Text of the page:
This comes as nearly two dozen firms have now collapsed since the beginning of the crisis in August. As a result, a total of 2,076,800 domestic customers have been forced to switch gas suppliers, according to recent Ofgem figures analysed by the i-Paper. Meanwhile, 58,300 non-domestic users have been in the same position.
The crisis was triggered by a surge in wholesale gas prices earlier this year which left firms struggling to afford it, as the consumer energy price cap prevented them from passing on the rising costs.
The chaotic switches to new energy suppliers, picked by regulator Ofgem, has often resulted in an increase in gas and electricity bills, while in some cases customers are left without a new supplier for weeks.
David Duckworth, founder of Rowan Energy, warned many more companies will face the same fate.
Speaking to the i-Paper, he said: “Businesses that run at a loss cannot do so for long periods.
“Unless the government and regulators can come up with a solution to UK gas supply issues, we are going to see more and more of these smaller companies go under, taking away the competitive and fair energy market, ultimately resulting in increased energy bills.”
Earlier this week, two more firms – Neon Reef and Social Energy – both collapsed.
To make matters worse, many customers of firms that claim eco-friendly credentials, like Pure Planet and Green, have been automatically switched over to Shell Energy, a subsidiary of the multinational oil giant.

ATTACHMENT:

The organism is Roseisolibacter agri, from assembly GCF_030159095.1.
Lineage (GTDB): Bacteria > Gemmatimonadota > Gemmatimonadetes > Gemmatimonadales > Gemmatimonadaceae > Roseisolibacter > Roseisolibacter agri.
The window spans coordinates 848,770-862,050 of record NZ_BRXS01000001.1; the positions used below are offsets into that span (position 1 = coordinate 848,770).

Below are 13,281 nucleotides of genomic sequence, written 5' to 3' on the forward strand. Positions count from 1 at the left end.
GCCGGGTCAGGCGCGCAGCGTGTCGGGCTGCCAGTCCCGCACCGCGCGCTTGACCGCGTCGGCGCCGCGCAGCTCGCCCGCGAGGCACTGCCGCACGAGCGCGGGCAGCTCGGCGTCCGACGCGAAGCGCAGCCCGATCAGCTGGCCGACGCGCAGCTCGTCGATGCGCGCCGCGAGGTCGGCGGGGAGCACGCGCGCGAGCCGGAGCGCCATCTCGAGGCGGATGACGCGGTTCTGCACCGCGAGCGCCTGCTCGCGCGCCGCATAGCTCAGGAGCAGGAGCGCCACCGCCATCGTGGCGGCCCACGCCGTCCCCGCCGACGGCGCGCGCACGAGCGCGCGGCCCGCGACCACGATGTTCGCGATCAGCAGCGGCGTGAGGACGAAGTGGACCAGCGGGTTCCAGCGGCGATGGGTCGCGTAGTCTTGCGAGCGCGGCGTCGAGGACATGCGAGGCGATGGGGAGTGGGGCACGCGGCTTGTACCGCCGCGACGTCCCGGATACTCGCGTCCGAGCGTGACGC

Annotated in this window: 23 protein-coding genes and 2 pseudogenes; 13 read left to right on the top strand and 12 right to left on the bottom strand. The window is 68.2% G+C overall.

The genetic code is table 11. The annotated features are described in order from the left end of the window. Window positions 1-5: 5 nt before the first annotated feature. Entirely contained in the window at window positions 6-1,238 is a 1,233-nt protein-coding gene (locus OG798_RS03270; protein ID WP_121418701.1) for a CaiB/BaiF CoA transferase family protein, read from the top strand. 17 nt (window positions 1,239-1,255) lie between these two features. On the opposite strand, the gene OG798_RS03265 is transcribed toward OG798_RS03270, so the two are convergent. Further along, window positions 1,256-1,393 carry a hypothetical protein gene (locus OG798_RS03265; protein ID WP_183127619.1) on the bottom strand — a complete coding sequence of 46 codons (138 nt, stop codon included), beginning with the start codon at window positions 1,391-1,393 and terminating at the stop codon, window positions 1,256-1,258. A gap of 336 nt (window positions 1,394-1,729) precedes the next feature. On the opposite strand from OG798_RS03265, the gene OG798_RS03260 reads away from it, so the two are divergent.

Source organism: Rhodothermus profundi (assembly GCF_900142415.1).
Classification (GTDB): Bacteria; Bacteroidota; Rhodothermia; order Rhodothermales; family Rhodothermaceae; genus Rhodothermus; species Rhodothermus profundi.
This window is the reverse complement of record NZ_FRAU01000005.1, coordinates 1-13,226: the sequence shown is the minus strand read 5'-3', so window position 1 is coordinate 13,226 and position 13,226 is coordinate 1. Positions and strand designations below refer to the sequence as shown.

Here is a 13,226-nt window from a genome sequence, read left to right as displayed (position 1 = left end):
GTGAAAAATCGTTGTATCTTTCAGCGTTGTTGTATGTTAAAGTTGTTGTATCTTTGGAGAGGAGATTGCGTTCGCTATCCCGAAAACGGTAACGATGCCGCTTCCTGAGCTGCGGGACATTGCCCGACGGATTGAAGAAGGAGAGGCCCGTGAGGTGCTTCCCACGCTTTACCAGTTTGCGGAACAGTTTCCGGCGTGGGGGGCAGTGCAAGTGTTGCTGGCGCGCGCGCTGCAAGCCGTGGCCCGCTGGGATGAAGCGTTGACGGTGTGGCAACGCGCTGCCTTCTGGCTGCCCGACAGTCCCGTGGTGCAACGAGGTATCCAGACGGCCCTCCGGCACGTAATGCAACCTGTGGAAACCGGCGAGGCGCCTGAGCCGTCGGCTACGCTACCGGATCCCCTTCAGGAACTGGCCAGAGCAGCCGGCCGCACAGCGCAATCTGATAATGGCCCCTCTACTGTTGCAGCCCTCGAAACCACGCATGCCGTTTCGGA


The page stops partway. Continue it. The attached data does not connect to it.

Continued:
Around 536,000 customers from five different suppliers with sustainable credentials were switched over to Shell.
READ MORE: Thousands hit as ANOTHER UK energy firm collapses
239,000 customers saw their energy supplier switched over to E.ON, while 459,700 customers switched to British Gas.
Despite the fact that customers are able to move on from their assigned “supplier of last resort” without exit fees, switching in the current market is likely to leave them with even higher energy bills, price comparison experts have warned.
The escalating crisis comes as we move into the winter months, exacerbating the impacts of fuel poverty.
National Energy Action’s Peter Smith said that “vulnerable consumers”, such as those on Universal Credit, are at risk.
He said: “Issues can arise over compatibility with their new supplier’s top-up card, risking them losing supply. Four in 10 claimants of Universal Credit are on prepayment meters so some of the most vulnerable could be affected by this issue.
“We also have concerns over those who are on debt repayment plans and whether these are carried over to the new supplier.
“We want Ofgem to ensure vulnerable consumers aren’t put at risk when their supplier fails and provide deeper protection for low-income consumers.”
Meanwhile, the coordinator of the End Fuel Poverty Coalition, Simon Francis, said: “Any collapse of an energy supplier reduces the choice consumers have and leaves the public in the hands of an ever-decreasing band of companies to pick from.
“With less competition and less ability for consumers to switch, energy prices will rise and fuel poverty numbers will increase.
“The current system is broken and the government needs to provide far more support for people facing fuel poverty this winter.”
An Ofgem spokesperson said: “We know this is a worrying time for many people. The energy price cap covers around 15 million households and will ensure that consumers don’t pay more than is absolutely necessary this winter.
“Any customer worried about paying their energy bill should contact their supplier to access the range of support available.”